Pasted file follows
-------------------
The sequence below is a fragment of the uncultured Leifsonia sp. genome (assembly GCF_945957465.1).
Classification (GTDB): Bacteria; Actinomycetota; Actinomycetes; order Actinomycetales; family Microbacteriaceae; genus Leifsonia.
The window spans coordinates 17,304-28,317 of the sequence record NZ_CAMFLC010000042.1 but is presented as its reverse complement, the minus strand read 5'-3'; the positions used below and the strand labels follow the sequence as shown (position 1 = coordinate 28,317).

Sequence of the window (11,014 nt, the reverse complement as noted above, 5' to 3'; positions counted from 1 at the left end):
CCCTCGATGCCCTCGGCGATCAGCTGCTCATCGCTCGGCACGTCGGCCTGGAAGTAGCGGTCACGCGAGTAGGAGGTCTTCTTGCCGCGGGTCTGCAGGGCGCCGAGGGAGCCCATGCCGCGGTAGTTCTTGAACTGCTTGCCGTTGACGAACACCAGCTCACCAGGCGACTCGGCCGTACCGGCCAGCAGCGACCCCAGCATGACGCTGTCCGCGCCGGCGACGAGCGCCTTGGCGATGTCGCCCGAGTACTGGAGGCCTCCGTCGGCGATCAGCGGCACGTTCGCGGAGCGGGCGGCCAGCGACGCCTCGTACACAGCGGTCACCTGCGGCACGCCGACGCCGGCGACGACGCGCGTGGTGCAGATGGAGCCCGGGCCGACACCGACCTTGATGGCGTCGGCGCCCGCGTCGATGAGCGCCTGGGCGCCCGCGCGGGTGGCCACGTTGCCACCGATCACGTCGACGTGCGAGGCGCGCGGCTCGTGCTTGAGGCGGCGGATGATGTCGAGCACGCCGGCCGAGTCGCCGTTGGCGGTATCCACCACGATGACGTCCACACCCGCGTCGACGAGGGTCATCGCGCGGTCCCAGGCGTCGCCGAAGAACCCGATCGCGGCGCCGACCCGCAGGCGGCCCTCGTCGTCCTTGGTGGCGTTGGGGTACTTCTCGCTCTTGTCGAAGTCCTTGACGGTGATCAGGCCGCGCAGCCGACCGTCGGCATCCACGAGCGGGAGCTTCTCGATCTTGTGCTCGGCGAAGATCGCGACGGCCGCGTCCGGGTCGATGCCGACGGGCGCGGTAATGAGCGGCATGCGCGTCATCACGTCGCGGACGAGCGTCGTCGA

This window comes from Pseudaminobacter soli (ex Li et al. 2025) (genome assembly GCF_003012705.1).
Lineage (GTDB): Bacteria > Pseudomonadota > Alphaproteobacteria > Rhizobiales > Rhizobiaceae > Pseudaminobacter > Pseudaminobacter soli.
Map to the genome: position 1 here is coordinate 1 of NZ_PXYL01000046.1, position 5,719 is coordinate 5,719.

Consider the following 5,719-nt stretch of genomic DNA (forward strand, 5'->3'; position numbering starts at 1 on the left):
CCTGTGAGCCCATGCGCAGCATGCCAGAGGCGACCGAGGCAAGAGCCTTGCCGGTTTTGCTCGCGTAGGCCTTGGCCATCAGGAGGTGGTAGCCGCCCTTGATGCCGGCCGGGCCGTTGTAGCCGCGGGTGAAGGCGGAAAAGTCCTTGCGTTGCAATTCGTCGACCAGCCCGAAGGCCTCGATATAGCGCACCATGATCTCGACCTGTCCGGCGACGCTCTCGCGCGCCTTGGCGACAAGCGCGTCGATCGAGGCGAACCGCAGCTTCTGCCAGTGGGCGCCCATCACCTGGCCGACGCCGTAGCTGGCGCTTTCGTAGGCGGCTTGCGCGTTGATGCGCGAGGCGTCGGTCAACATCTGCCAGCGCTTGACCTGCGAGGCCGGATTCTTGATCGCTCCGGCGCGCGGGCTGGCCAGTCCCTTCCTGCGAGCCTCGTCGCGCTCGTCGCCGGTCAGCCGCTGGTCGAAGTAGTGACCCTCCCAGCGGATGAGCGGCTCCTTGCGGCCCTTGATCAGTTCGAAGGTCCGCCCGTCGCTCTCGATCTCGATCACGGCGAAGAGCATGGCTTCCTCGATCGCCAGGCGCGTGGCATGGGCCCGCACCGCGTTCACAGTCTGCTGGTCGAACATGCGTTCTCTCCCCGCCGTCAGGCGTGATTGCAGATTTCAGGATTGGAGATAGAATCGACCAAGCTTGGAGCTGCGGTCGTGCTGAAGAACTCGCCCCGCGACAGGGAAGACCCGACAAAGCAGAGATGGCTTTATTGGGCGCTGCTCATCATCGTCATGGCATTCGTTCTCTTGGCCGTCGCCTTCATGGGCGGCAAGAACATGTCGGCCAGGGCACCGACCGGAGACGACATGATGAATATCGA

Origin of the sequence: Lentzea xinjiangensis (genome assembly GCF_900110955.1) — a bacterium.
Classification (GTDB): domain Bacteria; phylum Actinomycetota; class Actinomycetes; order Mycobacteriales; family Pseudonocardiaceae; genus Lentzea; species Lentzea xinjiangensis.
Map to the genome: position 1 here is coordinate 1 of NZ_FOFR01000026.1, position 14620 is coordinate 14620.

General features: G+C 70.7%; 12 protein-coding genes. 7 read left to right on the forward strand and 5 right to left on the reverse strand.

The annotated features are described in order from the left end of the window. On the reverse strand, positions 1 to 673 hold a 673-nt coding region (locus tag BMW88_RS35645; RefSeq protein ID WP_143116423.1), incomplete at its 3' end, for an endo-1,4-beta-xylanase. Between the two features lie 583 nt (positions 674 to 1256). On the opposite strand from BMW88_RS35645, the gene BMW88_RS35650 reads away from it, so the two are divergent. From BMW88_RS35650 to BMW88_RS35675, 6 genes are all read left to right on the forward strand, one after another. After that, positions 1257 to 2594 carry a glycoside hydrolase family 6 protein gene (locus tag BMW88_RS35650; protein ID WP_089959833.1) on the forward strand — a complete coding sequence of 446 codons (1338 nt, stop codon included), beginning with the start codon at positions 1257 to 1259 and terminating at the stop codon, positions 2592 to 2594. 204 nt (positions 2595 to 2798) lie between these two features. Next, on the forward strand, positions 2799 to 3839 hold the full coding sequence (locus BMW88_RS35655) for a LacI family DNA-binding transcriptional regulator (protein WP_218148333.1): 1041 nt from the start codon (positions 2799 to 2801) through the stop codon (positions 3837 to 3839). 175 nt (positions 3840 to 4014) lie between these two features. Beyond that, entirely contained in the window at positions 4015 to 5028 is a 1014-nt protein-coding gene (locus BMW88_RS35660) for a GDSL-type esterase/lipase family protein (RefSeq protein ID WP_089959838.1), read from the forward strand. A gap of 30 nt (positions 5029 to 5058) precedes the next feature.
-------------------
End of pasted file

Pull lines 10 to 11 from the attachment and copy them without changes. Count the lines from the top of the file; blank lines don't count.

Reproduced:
CCTGTGAGCCCATGCGCAGCATGCCAGAGGCGACCGAGGCAAGAGCCTTGCCGGTTTTGCTCGCGTAGGCCTTGGCCATCAGGAGGTGGTAGCCGCCCTTGATGCCGGCCGGGCCGTTGTAGCCGCGGGTGAAGGCGGAAAAGTCCTTGCGTTGCAATTCGTCGACCAGCCCGAAGGCCTCGATATAGCGCACCATGATCTCGACCTGTCCGGCGACGCTCTCGCGCGCCTTGGCGACAAGCGCGTCGATCGAGGCGAACCGCAGCTTCTGCCAGTGGGCGCCCATCACCTGGCCGACGCCGTAGCTGGCGCTTTCGTAGGCGGCTTGCGCGTTGATGCGCGAGGCGTCGGTCAACATCTGCCAGCGCTTGACCTGCGAGGCCGGATTCTTGATCGCTCCGGCGCGCGGGCTGGCCAGTCCCTTCCTGCGAGCCTCGTCGCGCTCGTCGCCGGTCAGCCGCTGGTCGAAGTAGTGACCCTCCCAGCGGATGAGCGGCTCCTTGCGGCCCTTGATCAGTTCGAAGGTCCGCCCGTCGCTCTCGATCTCGATCACGGCGAAGAGCATGGCTTCCTCGATCGCCAGGCGCGTGGCATGGGCCCGCACCGCGTTCACAGTCTGCTGGTCGAACATGCGTTCTCTCCCCGCCGTCAGGCGTGATTGCAGATTTCAGGATTGGAGATAGAATCGACCAAGCTTGGAGCTGCGGTCGTGCTGAAGAACTCGCCCCGCGACAGGGAAGACCCGACAAAGCAGAGATGGCTTTATTGGGCGCTGCTCATCATCGTCATGGCATTCGTTCTCTTGGCCGTCGCCTTCATGGGCGGCAAGAACATGTCGGCCAGGGCACCGACCGGAGACGACATGATGAATATCGA

Origin of the sequence: Lentzea xinjiangensis (genome assembly GCF_900110955.1) — a bacterium.